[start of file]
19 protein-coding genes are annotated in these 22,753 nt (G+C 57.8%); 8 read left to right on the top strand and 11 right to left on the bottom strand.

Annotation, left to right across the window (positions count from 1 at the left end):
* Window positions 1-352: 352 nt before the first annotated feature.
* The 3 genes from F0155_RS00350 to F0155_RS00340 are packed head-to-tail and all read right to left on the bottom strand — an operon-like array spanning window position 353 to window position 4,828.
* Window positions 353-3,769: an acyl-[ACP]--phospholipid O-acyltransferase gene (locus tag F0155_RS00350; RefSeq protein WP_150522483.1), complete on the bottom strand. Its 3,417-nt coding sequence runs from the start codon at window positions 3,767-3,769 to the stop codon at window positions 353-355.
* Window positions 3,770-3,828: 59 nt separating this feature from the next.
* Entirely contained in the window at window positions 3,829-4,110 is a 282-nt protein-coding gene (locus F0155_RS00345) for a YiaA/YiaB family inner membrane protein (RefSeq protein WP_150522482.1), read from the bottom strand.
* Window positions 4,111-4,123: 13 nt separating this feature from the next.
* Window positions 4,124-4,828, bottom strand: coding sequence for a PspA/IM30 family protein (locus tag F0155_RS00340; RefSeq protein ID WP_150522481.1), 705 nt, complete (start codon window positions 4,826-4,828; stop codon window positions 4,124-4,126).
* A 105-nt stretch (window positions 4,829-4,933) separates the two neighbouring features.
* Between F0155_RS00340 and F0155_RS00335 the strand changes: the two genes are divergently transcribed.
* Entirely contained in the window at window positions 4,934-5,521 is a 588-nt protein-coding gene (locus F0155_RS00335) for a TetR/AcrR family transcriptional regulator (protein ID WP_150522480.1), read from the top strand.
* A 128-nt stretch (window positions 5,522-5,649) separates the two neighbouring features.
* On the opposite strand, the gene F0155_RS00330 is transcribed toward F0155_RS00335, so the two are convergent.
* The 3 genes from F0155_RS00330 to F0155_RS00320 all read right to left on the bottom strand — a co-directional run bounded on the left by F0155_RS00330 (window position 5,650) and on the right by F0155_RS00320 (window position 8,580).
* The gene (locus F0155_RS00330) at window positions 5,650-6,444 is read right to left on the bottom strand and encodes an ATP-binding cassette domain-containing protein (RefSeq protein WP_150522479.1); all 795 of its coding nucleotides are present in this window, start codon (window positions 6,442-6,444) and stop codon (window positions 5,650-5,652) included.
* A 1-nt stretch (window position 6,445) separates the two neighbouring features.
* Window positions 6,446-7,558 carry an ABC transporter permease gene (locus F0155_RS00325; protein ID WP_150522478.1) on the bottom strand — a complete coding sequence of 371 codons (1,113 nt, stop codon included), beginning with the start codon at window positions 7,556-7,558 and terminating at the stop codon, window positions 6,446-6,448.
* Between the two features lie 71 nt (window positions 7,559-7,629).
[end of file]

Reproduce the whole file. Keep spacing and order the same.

19 protein-coding genes are annotated in these 22,753 nt (G+C 57.8%); 8 read left to right on the top strand and 11 right to left on the bottom strand.

Annotation, left to right across the window (positions count from 1 at the left end):
* Window positions 1-352: 352 nt before the first annotated feature.
* The 3 genes from F0155_RS00350 to F0155_RS00340 are packed head-to-tail and all read right to left on the bottom strand — an operon-like array spanning window position 353 to window position 4,828.
* Window positions 353-3,769: an acyl-[ACP]--phospholipid O-acyltransferase gene (locus tag F0155_RS00350; RefSeq protein WP_150522483.1), complete on the bottom strand. Its 3,417-nt coding sequence runs from the start codon at window positions 3,767-3,769 to the stop codon at window positions 353-355.
* Window positions 3,770-3,828: 59 nt separating this feature from the next.
* Entirely contained in the window at window positions 3,829-4,110 is a 282-nt protein-coding gene (locus F0155_RS00345) for a YiaA/YiaB family inner membrane protein (RefSeq protein WP_150522482.1), read from the bottom strand.
* Window positions 4,111-4,123: 13 nt separating this feature from the next.
* Window positions 4,124-4,828, bottom strand: coding sequence for a PspA/IM30 family protein (locus tag F0155_RS00340; RefSeq protein ID WP_150522481.1), 705 nt, complete (start codon window positions 4,826-4,828; stop codon window positions 4,124-4,126).
* A 105-nt stretch (window positions 4,829-4,933) separates the two neighbouring features.
* Between F0155_RS00340 and F0155_RS00335 the strand changes: the two genes are divergently transcribed.
* Entirely contained in the window at window positions 4,934-5,521 is a 588-nt protein-coding gene (locus F0155_RS00335) for a TetR/AcrR family transcriptional regulator (protein ID WP_150522480.1), read from the top strand.
* A 128-nt stretch (window positions 5,522-5,649) separates the two neighbouring features.
* On the opposite strand, the gene F0155_RS00330 is transcribed toward F0155_RS00335, so the two are convergent.
* The 3 genes from F0155_RS00330 to F0155_RS00320 all read right to left on the bottom strand — a co-directional run bounded on the left by F0155_RS00330 (window position 5,650) and on the right by F0155_RS00320 (window position 8,580).
* The gene (locus F0155_RS00330) at window positions 5,650-6,444 is read right to left on the bottom strand and encodes an ATP-binding cassette domain-containing protein (RefSeq protein WP_150522479.1); all 795 of its coding nucleotides are present in this window, start codon (window positions 6,442-6,444) and stop codon (window positions 5,650-5,652) included.
* A 1-nt stretch (window position 6,445) separates the two neighbouring features.
* Window positions 6,446-7,558 carry an ABC transporter permease gene (locus F0155_RS00325; protein ID WP_150522478.1) on the bottom strand — a complete coding sequence of 371 codons (1,113 nt, stop codon included), beginning with the start codon at window positions 7,556-7,558 and terminating at the stop codon, window positions 6,446-6,448.
* Between the two features lie 71 nt (window positions 7,559-7,629).